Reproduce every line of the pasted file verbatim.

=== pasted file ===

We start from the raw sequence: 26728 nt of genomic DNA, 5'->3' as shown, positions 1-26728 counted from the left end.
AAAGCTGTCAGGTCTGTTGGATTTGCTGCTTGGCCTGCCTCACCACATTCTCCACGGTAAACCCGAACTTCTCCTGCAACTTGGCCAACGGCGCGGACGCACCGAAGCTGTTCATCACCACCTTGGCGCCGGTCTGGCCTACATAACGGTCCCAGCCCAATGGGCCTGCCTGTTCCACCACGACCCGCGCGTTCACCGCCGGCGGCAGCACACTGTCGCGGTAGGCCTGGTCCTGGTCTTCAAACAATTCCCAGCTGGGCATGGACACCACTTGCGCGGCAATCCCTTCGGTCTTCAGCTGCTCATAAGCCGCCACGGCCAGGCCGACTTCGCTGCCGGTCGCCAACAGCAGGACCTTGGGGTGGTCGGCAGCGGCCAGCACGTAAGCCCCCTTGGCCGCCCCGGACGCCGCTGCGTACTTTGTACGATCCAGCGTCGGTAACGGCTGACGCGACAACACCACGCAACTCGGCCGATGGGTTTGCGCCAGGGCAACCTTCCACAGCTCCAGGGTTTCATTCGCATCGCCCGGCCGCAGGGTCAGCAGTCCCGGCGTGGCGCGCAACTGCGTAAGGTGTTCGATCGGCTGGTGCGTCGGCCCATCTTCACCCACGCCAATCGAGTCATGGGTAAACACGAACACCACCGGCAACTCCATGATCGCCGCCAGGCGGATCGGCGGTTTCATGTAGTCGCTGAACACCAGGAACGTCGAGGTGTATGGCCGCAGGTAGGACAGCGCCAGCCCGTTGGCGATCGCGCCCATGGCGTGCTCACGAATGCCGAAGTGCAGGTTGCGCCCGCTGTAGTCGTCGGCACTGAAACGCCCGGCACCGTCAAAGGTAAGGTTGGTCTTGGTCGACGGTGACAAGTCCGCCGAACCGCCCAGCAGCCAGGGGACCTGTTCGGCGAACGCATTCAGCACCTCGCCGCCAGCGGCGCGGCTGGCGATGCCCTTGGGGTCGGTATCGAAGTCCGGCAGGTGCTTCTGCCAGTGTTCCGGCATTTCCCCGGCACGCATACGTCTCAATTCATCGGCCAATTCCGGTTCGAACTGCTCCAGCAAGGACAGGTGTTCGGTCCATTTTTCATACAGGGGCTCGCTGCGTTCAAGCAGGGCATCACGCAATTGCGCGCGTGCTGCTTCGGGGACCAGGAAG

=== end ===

We start from the raw sequence: 26728 nt of genomic DNA, 5'->3' as shown, positions 1-26728 counted from the left end.
AAAGCTGTCAGGTCTGTTGGATTTGCTGCTTGGCCTGCCTCACCACATTCTCCACGGTAAACCCGAACTTCTCCTGCAACTTGGCCAACGGCGCGGACGCACCGAAGCTGTTCATCACCACCTTGGCGCCGGTCTGGCCTACATAACGGTCCCAGCCCAATGGGCCTGCCTGTTCCACCACGACCCGCGCGTTCACCGCCGGCGGCAGCACACTGTCGCGGTAGGCCTGGTCCTGGTCTTCAAACAATTCCCAGCTGGGCATGGACACCACTTGCGCGGCAATCCCTTCGGTCTTCAGCTGCTCATAAGCCGCCACGGCCAGGCCGACTTCGCTGCCGGTCGCCAACAGCAGGACCTTGGGGTGGTCGGCAGCGGCCAGCACGTAAGCCCCCTTGGCCGCCCCGGACGCCGCTGCGTACTTTGTACGATCCAGCGTCGGTAACGGCTGACGCGACAACACCACGCAACTCGGCCGATGGGTTTGCGCCAGGGCAACCTTCCACAGCTCCAGGGTTTCATTCGCATCGCCCGGCCGCAGGGTCAGCAGTCCCGGCGTGGCGCGCAACTGCGTAAGGTGTTCGATCGGCTGGTGCGTCGGCCCATCTTCACCCACGCCAATCGAGTCATGGGTAAACACGAACACCACCGGCAACTCCATGATCGCCGCCAGGCGGATCGGCGGTTTCATGTAGTCGCTGAACACCAGGAACGTCGAGGTGTATGGCCGCAGGTAGGACAGCGCCAGCCCGTTGGCGATCGCGCCCATGGCGTGCTCACGAATGCCGAAGTGCAGGTTGCGCCCGCTGTAGTCGTCGGCACTGAAACGCCCGGCACCGTCAAAGGTAAGGTTGGTCTTGGTCGACGGTGACAAGTCCGCCGAACCGCCCAGCAGCCAGGGGACCTGTTCGGCGAACGCATTCAGCACCTCGCCGCCAGCGGCGCGGCTGGCGATGCCCTTGGGGTCGGTATCGAAGTCCGGCAGGTGCTTCTGCCAGTGTTCCGGCATTTCCCCGGCACGCATACGTCTCAATTCATCGGCCAATTCCGGTTCGAACTGCTCCAGCAAGGACAGGTGTTCGGTCCATTTTTCATACAGGGGCTCGCTGCGTTCAAGCAGGGCATCACGCAATTGCGCGCGTGCTGCTTCGGGGACCAGGAAG